Gillian Rivers is everything a classical violinist could want to be: She’s young, she’s beautiful, and she makes a reasonable living playing and arranging music for critically acclaimed contemporary composers. The only catch is that most of these composers turned out to be the songwriters in rock bands like MGMT, Yeah Yeah Yeahs and TV On The Radio. But Rivers says she wouldn’t have it any other way.
“I studied in classical conservatories with very strict teachers,” Rivers told me over drinks in the dapper lobby of the Bowery Hotel.
“It’s a very regimented world. It’s about making sure you can adhere to what the composer intended. But stepping into the rock world, I found I could do anything I wanted within the framework of a few chords. It was just incredible.”
To her, the transition was a natural one. Rivers says that artists in the rock culture want to hear a lot less vibrato than classical conductors, but otherwise the physical skills translate easily. It’s the attitude that’s hard for some classically-trained musicians to master.
“One of the biggest issues classical musicians face when they’re working with rock bands is personality. A lot of times rock artists feel intimidated by classical musicians. And if they don’t feel comfortable, you’re probably not getting called back.”
Bridging The Gap
When I met Rivers, she wore the kind of oversized plastic-rim glasses you’d expect to see on a record store clerk – not a concertmaster. She talked about crate-digging for stylishly unhip LPs, early tours with clinically unstable rock musicians, and dance parties at dive bars where she met future collaborators. These were inherently different from the droll stories of tooth-and-nail competition and over-the-top intellectual posturing I’ve come to expect from classical musicians when they’re on a roll.
There are some musicians who can straddle both worlds, and there have been times when Rivers has invited players to a session only to find they fit about as well as meatloaf on a rice cake. Some of her peers find themselves a bit too “square” for the gig, she says. “Most classical musicians expect to come in and see sheet music and expect to be told what to play. They also expect to be done at a set time and – well, you know how it is in a session. You can’t start looking at your watch at 5 o’clock.”
“But I always liked that,” says Rivers. “I liked not knowing what I was going to do when I walked in; and to keep on building and adding layers until the whole track starts to sound orchestral.”
The New Anatomy Of A String Section
Luckily, Gillian Rivers has found a small group of players who can work in both worlds. She calls them City Strings.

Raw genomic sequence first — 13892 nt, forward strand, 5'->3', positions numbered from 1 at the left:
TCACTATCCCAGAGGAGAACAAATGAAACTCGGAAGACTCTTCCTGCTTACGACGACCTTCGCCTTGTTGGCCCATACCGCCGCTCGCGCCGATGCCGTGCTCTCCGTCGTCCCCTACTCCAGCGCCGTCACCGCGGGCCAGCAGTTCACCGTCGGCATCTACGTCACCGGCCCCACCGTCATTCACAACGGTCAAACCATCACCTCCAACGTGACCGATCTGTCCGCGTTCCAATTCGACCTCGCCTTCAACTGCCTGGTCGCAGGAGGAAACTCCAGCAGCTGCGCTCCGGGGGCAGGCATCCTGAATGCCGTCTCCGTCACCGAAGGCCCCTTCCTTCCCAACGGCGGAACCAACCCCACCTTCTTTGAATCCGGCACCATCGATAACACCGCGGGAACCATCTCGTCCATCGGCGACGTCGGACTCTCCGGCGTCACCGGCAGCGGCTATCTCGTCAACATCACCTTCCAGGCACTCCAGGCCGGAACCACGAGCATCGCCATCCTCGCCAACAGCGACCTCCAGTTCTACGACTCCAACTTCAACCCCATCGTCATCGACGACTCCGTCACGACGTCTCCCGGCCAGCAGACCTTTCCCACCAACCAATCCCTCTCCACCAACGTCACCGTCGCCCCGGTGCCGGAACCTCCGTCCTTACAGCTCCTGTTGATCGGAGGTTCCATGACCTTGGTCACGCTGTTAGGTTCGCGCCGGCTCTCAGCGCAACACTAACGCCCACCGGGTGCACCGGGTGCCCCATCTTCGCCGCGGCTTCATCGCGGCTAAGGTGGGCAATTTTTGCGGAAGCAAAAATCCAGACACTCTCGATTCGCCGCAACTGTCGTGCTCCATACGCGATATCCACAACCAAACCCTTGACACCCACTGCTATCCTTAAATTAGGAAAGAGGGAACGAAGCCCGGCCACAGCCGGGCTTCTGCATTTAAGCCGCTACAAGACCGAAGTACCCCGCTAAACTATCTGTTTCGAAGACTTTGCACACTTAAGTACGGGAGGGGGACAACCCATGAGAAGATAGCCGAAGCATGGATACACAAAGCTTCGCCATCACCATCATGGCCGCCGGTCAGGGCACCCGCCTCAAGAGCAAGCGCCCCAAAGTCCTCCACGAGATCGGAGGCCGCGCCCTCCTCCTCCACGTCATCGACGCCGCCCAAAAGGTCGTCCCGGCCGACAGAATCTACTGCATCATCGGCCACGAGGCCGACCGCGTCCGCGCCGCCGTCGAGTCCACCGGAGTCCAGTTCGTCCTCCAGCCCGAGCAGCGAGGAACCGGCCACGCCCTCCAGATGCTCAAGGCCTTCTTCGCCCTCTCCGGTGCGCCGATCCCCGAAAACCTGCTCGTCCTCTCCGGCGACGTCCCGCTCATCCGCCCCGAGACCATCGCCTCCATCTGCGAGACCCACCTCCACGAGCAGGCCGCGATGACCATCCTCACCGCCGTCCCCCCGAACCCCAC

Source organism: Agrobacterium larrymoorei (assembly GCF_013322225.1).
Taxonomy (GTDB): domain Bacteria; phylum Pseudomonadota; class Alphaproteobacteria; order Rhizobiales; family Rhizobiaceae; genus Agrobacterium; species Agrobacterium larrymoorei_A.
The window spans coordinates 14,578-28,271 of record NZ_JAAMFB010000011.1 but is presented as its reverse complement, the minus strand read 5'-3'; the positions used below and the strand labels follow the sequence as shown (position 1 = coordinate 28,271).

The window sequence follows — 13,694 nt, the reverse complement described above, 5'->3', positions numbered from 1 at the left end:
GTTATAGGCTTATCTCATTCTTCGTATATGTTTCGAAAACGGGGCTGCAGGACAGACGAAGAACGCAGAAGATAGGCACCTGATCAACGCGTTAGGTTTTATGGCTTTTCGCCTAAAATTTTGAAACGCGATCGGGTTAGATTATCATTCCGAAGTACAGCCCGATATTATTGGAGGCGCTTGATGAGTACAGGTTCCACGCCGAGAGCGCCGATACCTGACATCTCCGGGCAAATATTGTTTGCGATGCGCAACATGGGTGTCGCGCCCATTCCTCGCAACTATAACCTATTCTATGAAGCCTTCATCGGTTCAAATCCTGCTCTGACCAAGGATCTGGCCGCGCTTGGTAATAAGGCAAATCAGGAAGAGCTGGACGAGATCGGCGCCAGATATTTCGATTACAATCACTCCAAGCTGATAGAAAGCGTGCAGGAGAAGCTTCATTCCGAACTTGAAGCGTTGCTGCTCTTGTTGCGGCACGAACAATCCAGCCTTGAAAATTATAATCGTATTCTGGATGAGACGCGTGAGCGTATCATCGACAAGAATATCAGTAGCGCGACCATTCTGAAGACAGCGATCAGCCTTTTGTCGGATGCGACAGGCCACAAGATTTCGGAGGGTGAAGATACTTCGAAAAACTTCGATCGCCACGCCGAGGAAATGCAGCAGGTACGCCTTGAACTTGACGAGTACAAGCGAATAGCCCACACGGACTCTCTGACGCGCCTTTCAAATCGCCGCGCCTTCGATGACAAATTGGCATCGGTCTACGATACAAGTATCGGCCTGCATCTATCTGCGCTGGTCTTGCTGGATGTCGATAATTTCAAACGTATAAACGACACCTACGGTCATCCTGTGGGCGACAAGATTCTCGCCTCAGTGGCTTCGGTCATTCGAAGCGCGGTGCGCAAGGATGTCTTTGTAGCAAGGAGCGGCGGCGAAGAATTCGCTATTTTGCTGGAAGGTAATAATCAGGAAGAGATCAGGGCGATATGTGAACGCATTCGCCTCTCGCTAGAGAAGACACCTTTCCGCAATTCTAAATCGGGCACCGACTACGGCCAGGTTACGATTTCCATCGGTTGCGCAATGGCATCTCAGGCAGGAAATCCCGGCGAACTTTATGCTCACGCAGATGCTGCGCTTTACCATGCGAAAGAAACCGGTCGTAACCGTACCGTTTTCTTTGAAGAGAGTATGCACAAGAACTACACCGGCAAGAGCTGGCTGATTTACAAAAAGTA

“Sonically, it just sounds so much better when you have three or more different players together. If you can afford to hire a trio or a quartet it’s always a good decision. Each musician has a different way of attacking the note and a different vibrato so it sounds much bigger and more natural. It’s also much faster than having me play through the song again and again doing multiple parts.”
But with smaller budgets, Rivers does just that. Although she’ll always bring in a cellist when one is needed, she can play violin and viola, and often does. As for arrangements, they’re frequently written on the spot, sometimes taking inspiration from a sketch sung or hummed by a band member.
Sometimes however, the budget allows for more planning. “With Yeah Yeah Yeahs’ It’s Blitz I started by going into the studio and doing exactly what I most often do,” says Rivers, “which is searching for ideas by improvising over the track and getting ready to layer new parts. But in their case, I convinced them to let me take it home and write out more harmonies. It started out as improv, and ended up being something that I could spend some time with. It can be scary because you never know what’s going to happen when you’re going into it, but the outcome is always satisfying.”
More recently she’s taken that kind of collaboration to another level. When Yeah Yeah Yeahs’ guitarist Nick Zinner wrote “41 Strings,” a Steve Reich-inspired piece for orchestra, 3 drummers, 2 basses and 8 guitars, he called Rivers to help orchestrate the piece. She’s been helping him perform it live too, and she finds the audience response refreshing.
“[In a classical concert] it’s more about you and the composer and you have this need to somehow deliver something people have heard several times before, and to do it better than anyone one has ever done.
“With rock audiences, people are just incredibly excited to hear the element of strings at all. It’s almost like playing for virgin ears.”
For more on Gillian Rivers and to get in touch, visit http://www.gillianrivers.com.